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Henry Morton Stanley, Dorothy Stanley, The Autobiography of Sir Henry Morton Stanley, part 1.4, chapter 1.8 (search)
ts and barges, several of which were loading, or loaded, with timber, boards, and staves; and the talk of the men,--rough-bearded fellows,--about me, was of oak, hickory, pine shingles, scantling, and lumber; and I heard the now familiar names of Cairo, Memphis, and New Orleans. At the last word, my attention was aroused, and I discovered that one of the flat-boats was just about to descend the river to that port. Its crew were seated on the lumber, yarning lightheartedly; and their apparent thick smoke, which betrayed, for hours after they had disappeared from view, the course they had taken. The water would splash up the sides of our boat, and the yellow river would part into alarming gulfs on either hand. At large towns, such as Cairo, Memphis, Vicksburg, and Natchez, we made fast to the shore; and, while the caterer of the mess took me with him to make his purchases of fresh provisions, the crew sought congenial haunts by the river-side for a mild dissipation. By the end of
Henry Morton Stanley, Dorothy Stanley, The Autobiography of Sir Henry Morton Stanley, part 2.13, chapter 2.16 (search)
these resolutions will be required before they are capable of restraining, not only the impulse, but the desire, when every action will be the outcome of deliberation? I am still a boy when I obey my first thought; the man takes that thought and views it from many sides before action. I have not come to that yet; but after many a struggle I hope to succeed. Days should speak, and a multitude of years should teach wisdom. It is well for me that I am not so rich as the young man I met at Cairo who has money enough to indulge every caprice. I thank Heaven for it, for if he be half as hot-blooded and impulsive as I am, surely his life will be short; but necessity has ordained that my strength and youth should be directed by others, and in a different sphere; and the more tasks I receive, the happier is my life. I want work, close, absorbing, and congenial work, only so that there will be no time for regrets, and vain desires, and morbid thoughts. In the interval, books come handy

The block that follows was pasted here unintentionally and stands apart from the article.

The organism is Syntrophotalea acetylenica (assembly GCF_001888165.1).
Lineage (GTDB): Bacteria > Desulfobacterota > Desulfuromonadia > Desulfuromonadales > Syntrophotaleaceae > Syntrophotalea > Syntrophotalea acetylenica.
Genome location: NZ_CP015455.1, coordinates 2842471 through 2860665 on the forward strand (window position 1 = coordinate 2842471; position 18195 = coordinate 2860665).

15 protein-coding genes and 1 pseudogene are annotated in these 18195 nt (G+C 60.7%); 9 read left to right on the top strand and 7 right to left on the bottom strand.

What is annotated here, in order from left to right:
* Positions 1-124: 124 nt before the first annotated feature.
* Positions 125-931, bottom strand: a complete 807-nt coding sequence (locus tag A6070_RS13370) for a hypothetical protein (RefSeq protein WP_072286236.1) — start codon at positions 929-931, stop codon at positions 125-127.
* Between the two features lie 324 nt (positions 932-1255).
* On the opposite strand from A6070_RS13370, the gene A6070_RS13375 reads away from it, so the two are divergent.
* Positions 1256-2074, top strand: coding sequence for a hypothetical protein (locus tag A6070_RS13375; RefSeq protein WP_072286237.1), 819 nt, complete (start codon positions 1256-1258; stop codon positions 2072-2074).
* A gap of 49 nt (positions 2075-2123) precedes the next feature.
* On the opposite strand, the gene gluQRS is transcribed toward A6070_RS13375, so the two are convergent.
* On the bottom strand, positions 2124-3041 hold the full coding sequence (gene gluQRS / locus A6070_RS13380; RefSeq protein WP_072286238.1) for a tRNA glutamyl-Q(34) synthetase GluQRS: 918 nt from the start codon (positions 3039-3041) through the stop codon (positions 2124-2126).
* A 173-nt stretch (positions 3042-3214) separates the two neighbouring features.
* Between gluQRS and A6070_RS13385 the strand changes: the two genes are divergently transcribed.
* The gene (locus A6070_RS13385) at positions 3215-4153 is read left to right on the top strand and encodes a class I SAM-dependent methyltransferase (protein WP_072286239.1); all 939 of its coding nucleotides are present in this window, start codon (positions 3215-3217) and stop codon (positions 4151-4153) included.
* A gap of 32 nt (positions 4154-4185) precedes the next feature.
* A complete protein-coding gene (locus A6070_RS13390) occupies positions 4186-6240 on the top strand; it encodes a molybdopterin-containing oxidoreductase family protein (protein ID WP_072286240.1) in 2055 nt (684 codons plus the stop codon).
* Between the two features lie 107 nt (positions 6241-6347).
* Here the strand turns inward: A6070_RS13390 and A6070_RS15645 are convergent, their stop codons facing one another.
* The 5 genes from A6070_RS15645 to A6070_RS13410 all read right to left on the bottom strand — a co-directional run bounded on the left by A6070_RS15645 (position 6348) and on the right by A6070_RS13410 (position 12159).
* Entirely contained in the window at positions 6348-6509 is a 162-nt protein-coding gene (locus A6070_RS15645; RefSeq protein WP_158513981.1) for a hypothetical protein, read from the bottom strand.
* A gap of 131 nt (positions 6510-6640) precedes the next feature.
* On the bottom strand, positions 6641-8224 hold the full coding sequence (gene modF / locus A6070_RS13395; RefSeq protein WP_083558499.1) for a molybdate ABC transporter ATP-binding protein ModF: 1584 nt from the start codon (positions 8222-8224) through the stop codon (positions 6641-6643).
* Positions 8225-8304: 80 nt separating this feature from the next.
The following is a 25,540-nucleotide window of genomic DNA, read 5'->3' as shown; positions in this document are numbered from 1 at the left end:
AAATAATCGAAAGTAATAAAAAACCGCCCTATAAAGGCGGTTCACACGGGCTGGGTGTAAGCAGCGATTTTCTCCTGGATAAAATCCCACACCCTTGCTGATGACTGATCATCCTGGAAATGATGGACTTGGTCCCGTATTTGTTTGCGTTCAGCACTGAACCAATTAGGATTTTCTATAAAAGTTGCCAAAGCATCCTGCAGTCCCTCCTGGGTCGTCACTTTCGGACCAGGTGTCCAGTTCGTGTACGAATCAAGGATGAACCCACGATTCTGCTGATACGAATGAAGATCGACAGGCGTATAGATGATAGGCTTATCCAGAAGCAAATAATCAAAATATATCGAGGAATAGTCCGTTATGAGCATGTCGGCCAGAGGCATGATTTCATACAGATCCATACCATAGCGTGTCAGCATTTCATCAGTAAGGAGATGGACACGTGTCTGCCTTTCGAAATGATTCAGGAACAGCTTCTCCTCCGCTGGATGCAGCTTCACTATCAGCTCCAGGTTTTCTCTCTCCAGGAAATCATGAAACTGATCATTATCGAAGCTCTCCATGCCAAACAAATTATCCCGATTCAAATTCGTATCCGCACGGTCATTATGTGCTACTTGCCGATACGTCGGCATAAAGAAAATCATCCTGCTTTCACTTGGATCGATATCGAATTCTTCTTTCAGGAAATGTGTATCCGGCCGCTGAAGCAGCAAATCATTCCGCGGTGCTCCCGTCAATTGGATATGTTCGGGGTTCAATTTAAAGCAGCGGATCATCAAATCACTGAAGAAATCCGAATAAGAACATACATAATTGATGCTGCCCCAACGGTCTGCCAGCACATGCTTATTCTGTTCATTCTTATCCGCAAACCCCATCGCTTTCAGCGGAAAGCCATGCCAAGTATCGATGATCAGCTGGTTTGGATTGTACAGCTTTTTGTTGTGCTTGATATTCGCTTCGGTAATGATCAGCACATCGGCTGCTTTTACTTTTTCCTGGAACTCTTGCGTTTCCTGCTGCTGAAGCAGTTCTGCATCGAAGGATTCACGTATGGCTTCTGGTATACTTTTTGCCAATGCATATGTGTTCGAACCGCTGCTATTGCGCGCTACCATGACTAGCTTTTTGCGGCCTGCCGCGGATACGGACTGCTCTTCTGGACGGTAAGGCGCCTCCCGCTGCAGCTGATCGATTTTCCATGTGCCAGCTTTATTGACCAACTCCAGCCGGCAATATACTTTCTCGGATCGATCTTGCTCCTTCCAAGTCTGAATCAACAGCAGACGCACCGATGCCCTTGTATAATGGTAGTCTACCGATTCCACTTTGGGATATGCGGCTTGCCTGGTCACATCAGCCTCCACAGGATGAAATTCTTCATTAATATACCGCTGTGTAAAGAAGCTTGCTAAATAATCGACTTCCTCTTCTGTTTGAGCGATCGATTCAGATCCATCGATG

Henry Morton Stanley, Dorothy Stanley, The Autobiography of Sir Henry Morton Stanley, part 2.13, chapter 2.19 (search)
ponsibility; but I am happy to say that my good luck did not desert me. The head of the young reptile was nearly severed from the body by a three-ounce ball, and this feat was accepted as a conclusive and undeniable proof that all white men were dead shots! In person, Mtesa is slender and tall, probably six feet one inch in height. He has very intelligent and agreeable features, which remind me of some of the faces of the great stone images at Thebes, and of the statues in the Museum at Cairo. He has the same fulness of lips, but their grossness is relieved by the general expression of amiability, blended with dignity, that pervades his face, and the large, lustrous, lambent eyes that lend it a strange beauty, and are typical of the race from which I believe him to have sprung. His face is of a wonderfully smooth surface. When not engaged in council, he throws off, unreservedly, the bearing that distinguishes him when on the throne, and gives rein to his humour, indulging in
Henry Morton Stanley, Dorothy Stanley, The Autobiography of Sir Henry Morton Stanley, part 2.13, chapter 2.23 (search)
a trace of insincere affection. I was reminded of this very forcibly when I descended from the Suez train, and entered Cairo. My pampered habits of solitary musing were outraged, my dreaming temper was shocked, my air-castles were ruthlessly demolished, and my illusions were rudely dispelled. The fashionables of Cairo, in staring at me every time I came out to take the air, made me uncommonly shy; they made me feel as if something was radically wrong about me, and I was too disconcerted tsickness prevailing that season in London, and my friends thought it better that I should wait warmer weather. I reached Cairo in the middle of January, 1890, and, until the beginning of February, I toyed with my pen. I could not, immediately, dashd all else; but, thank Goodness! by the middle of April, the book was out of my hands, and I was alive and free. From Cairo, I proceeded to Cannes, to consult with Sir William Mackinnon about East Africa, and explain about German aggressiveness